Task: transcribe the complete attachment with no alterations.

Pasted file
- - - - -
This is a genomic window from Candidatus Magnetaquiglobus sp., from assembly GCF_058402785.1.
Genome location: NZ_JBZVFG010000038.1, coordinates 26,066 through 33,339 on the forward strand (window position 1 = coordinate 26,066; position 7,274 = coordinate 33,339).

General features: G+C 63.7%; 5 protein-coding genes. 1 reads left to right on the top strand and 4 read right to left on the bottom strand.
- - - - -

This is a genomic window from Candidatus Magnetaquiglobus sp., from assembly GCF_058402785.1.
Genome location: NZ_JBZVFG010000038.1, coordinates 26,066 through 33,339 on the forward strand (window position 1 = coordinate 26,066; position 7,274 = coordinate 33,339).

General features: G+C 63.7%; 5 protein-coding genes. 1 reads left to right on the top strand and 4 read right to left on the bottom strand.